His name was called Zarah - זרה Zarach, risen or sprung up, applied to the sun, rising and diffusing his light. "He had this name," says Ainsworth, "because he should have risen, i. e., have been born first, but for the breach which his brother made."
There are several subjects in this chapter on which it may not be unprofitable to spend a few additional moments.
1. The insertion of this chapter is a farther proof of the impartiality of the sacred writer. The facts detailed, considered in themselves, can reflect no credit on the patriarchal history; but Judah, Tamar, Zarah, and Pharez, were progenitors of the Messiah, and therefore their birth must be recorded; and as the birth, so also the circumstances of that birth, which, even had they not a higher end in view, would be valuable as casting light upon some very ancient customs, which it is interesting to understand. These are not forgotten in the preceding notes.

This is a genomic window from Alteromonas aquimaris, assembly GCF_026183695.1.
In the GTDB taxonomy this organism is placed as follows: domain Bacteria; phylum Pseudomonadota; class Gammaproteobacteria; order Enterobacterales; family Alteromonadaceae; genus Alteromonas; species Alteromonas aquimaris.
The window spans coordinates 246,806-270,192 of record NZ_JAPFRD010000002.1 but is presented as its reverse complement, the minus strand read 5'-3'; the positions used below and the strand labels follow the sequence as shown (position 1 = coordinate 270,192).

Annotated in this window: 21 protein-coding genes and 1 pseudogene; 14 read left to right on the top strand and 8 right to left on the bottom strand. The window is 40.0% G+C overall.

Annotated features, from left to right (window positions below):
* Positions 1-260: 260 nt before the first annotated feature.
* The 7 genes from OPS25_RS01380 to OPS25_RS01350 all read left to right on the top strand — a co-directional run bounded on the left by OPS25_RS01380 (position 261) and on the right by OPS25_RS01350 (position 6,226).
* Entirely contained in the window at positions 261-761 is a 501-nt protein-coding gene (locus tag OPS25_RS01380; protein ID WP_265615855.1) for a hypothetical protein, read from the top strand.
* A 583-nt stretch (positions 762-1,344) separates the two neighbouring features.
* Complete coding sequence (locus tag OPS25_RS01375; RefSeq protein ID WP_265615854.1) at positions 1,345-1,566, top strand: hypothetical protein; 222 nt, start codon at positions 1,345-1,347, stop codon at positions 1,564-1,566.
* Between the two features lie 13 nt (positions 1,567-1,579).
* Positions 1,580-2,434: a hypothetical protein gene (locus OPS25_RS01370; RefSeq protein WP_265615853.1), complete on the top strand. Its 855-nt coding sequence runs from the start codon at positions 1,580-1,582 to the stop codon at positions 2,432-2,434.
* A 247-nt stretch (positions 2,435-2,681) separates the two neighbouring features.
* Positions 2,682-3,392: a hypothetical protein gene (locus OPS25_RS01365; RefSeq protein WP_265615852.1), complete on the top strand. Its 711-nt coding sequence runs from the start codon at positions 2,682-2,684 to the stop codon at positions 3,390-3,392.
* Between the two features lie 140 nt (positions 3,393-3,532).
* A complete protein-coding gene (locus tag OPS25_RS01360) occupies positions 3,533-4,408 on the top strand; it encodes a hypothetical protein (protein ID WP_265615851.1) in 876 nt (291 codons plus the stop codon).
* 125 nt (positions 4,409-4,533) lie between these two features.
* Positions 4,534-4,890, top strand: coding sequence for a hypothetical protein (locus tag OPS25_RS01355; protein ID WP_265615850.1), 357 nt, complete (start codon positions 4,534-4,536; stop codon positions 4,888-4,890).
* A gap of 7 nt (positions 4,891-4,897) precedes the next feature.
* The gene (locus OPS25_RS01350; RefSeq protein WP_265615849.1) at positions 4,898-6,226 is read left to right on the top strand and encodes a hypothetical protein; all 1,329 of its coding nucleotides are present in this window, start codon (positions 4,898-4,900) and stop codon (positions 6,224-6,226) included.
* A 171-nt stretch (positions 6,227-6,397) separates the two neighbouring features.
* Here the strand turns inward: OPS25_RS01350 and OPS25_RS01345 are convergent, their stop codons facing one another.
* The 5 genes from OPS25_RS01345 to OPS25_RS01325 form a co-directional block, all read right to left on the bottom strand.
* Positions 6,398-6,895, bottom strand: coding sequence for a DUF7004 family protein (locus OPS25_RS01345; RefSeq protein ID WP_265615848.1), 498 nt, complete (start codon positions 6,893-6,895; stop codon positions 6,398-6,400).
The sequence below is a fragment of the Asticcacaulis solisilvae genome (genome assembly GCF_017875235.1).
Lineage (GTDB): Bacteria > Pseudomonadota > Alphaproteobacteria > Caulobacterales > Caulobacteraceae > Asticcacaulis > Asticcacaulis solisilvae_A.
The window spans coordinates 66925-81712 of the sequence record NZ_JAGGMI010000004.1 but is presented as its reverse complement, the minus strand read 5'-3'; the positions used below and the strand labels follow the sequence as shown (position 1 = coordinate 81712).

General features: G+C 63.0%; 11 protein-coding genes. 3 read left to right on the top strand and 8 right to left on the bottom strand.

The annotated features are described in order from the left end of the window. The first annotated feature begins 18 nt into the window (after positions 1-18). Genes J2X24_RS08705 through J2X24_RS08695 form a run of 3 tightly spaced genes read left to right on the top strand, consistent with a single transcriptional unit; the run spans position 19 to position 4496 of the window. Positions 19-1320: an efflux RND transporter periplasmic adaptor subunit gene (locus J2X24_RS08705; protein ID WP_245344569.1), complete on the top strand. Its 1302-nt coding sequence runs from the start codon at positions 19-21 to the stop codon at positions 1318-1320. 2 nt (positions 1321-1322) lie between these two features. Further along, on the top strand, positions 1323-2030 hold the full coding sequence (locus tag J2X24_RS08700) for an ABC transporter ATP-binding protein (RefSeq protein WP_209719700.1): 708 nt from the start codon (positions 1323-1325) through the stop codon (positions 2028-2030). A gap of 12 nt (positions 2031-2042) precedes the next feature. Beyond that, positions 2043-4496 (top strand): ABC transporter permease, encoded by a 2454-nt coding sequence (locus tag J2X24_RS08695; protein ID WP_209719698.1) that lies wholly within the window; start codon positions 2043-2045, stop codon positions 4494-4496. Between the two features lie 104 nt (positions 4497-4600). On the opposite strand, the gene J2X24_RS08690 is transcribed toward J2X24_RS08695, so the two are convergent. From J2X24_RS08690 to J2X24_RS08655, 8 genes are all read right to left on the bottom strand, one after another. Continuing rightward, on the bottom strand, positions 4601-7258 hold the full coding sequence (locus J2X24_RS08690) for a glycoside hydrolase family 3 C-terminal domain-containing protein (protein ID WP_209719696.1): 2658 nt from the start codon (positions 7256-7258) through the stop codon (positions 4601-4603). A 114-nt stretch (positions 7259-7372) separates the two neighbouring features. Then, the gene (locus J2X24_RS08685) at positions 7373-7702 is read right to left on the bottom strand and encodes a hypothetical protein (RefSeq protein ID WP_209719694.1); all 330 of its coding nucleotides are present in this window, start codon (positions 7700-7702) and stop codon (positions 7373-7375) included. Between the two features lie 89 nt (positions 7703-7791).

2. On what is generally reputed to be the sin of Onan, something very pointed should be spoken. But who dares and will do it, and in such language that it may neither pollute the ear by describing the evil as it is, nor fail of its effect by a language so refined and so laboriously delicate as to cover the sin which it professes to disclose? Elaborate treatises on the subject will never be read by those who need them most, and anonymous pamphlets are not likely to be regarded. The sin of self-pollution, which is generally considered to be that of Onan, is one of the most destructive evils ever practiced by fallen man. In many respects it is several degrees worse than common whoredom, and has in its train more awful consequences, though practiced by numbers who would shudder at the thought of criminal connections with a prostitute. It excites the powers of nature to undue action, and produces violent secretions, which necessarily and speedily exhaust the vital principle and energy; hence the muscles become flaccid and feeble, the tone and natural action of the nerves relaxed and impeded, the understanding confused, the memory oblivious, the judgment perverted, the will indeterminate and wholly without energy to resist; the eyes appear languishing and without expression, and the countenance vacant; the appetite ceases, for the stomach is incapable of performing its proper office; nutrition fails, tremors, fears, and terrors are generated; and thus the wretched victim drags out a most miserable existence, till, superannuated even before he had time to arrive at man's estate, with a mind often debilitated even to a state of idiotism, his worthless body tumbles into the grave, and his guilty soul (guilty of self-murder) is hurried into the awful presence of its Judge! Reader, this is no caricature, nor are the colourings overcharged in this shocking picture. Worse woes than my pen can relate I have witnessed in those addicted to this fascinating, unnatural, and most destructive of crimes. If thou hast entered into this snare, flee from the destruction both of body and soul that awaits thee! God alone can save thee. Advice, warnings, threatenings, increasing debility of body, mental decay, checks of conscience, expostulations of judgment and medical assistance, will all be lost on thee: God, and God alone, can save them from an evil which has in its issue the destruction of thy body, and the final perdition of thy soul! Whether this may have been the sin of Onan or not, is a matter at present of small moment; it may be thy sin; therefore take heed lest God slay thee for it. The intelligent reader will see that prudence forbids me to enter any farther into this business. See Clarke's note at Genesis 39:21.